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Old 11-25-2012, 01:07 AM   #7
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Most of the library market publishers specialize in a niche, like library binding and archival paper reprints, or large print, or series category fiction.
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Old 11-26-2012, 09:20 PM   #8
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In children's, it's the school and library market. These books are sold for classroom, as well as library, use. They are often packaged, but not always. If your work has an educational bent, you can earn a living in this market. Many major publishers have school and library imprints, including Scholastic Book Clubs. The books are sometimes sold in stores as well as to the institutions.
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Old 01-07-2013, 05:29 AM   #9
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Just one more "bump" for this thread, to see if anyone else has had experience publishing with library-exclusive publishers.

Thanks in advance!
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Old 01-10-2013, 02:51 AM   #10
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I have never been published by a library publisher but I am a children’s librarian in Nebraska. The library market is much smaller than the regular market. To break it down if every library in Nebraska bought two copies of your book (which a lot of them won’t, unless you have a recognizable name or if they have patrons requesting the book) you will end up with around 700 copies sold.
But Nebraska is a small state, if you look at it on a larger scale there are 17,000 public libraries in America. That’s it. That’s a pretty small market, that is getting even smaller every day. As some people have posted above if your book is a children’s book then you might be able to make a living, there are about 99,000 school libraries in America.
But public libraries…well to be honest most librarians (I talk to quite a few at conferences) do there ordering through Baker and Taylor or Ingram. To use myself as an example: I order about 80% of my stuff through Ingram, getting patron requests and larger name authors first. I make a monthly order to Penworthy for picture books, and board books (they have awesome bindings), we get the monthly Junior Library Guild selection, then I spend what is left my budget by glancing through the 18 or so other catalogs I get a month and order a few copies here or there, maybe 5% of my budget. Your chances are a little better if your publisher had an actual vendor who goes library to library, but not much.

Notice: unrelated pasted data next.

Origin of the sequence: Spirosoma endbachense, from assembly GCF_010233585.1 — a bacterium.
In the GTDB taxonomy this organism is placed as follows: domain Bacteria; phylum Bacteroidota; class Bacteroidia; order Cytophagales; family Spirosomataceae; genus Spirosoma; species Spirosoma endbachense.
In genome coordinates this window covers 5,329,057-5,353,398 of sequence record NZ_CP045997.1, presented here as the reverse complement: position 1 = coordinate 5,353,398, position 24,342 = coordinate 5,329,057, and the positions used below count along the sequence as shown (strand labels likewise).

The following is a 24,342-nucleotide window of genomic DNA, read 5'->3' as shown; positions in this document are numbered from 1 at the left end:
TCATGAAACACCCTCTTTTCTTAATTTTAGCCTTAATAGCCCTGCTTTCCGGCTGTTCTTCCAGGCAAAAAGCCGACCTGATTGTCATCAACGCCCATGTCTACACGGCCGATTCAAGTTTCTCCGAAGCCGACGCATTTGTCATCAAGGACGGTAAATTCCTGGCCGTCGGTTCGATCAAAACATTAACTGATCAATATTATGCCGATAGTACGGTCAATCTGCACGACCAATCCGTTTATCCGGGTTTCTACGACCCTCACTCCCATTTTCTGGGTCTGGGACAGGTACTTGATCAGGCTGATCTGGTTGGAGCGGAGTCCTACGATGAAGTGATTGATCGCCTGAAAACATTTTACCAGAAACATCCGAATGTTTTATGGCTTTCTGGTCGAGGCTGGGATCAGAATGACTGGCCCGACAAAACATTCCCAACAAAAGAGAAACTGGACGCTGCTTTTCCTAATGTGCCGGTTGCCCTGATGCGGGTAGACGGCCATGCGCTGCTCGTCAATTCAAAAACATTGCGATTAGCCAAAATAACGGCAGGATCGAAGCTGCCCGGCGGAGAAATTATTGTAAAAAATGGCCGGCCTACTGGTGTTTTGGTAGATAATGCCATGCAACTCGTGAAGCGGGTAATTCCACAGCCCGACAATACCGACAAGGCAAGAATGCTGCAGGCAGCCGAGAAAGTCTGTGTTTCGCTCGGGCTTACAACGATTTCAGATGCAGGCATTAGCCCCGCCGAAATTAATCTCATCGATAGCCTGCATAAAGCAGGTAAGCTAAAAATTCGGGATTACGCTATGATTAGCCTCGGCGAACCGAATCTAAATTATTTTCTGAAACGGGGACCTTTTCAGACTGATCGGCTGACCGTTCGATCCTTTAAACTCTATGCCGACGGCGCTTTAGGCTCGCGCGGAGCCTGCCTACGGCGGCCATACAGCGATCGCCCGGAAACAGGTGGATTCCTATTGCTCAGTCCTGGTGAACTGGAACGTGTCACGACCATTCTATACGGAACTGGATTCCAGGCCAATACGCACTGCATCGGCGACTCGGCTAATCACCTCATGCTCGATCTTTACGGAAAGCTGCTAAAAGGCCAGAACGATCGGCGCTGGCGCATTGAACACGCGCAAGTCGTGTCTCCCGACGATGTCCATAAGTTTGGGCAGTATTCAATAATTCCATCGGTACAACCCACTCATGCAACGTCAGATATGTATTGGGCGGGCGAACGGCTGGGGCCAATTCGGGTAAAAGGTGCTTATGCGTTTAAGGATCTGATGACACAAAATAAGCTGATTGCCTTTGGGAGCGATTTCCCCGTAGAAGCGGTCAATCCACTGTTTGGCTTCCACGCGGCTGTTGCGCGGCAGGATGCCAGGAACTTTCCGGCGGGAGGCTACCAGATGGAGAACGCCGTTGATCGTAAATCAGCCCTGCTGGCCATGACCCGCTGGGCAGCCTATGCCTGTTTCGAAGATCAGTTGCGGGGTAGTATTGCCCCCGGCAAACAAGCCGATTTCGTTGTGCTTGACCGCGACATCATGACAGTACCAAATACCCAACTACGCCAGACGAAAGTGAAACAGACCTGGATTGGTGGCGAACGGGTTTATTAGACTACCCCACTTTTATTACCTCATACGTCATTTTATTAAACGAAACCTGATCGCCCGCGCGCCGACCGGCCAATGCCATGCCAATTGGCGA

Sources: http://www.ala.org/tools/libfactsheets/alalibraryfactsheet01
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Old 01-10-2013, 05:55 PM   #11
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Ajrobe - thanks for weighing in - that really helps. It's so hard to research these library publishers online (as opposed to, say, digital publishers) because the library market is so different and vast, and so dependent upon just what you said (budget concerns, how well the author is already known, vendors, etc).

Really interesting.

I actually asked the librarian at my school (community college) about her experiences with publishers, and she said she used to order directly from them all the time, but that now, she acquires 95% of her books via Amazon. I have no idea what all that means, in terms of library publishers, but I thought it was interesting.
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Old 01-10-2013, 06:10 PM   #12
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Chelsea, why are you so interested in library publishers? As one can publish either with a library publisher or with a trade publisher which gets its books into bookshops, I can't see the attraction unless you've exhausted your options on the trade publisher front.
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Old 01-10-2013, 06:24 PM   #13
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I've got a library publisher reading my book right now, and I'll hear something soon. So, I just wanted to be more prepared in my research.
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Old 02-17-2013, 09:10 AM   #14
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My publisher's primary market is libraries, but the books are also available online. You won't see 'em in bookstores.

Once my hardcover contract passes one year after publication, I get rights back to go into other formats, so I can then self-publish the electronic version. So it's not such a bad thing.

They've been good to me. No complaints, and I've sent my followup novel to them.

My story was essentially this: you need an agent to get a foot in the door at the big houses, and I contacted 70-some-odd agents with no luck. That process is extremely frustrating and time-consuming, considering how many want exclusives and yet may never even bother to respond (or will respond 8 months later). I went to this publisher representing myself and they liked the novel and accepted it.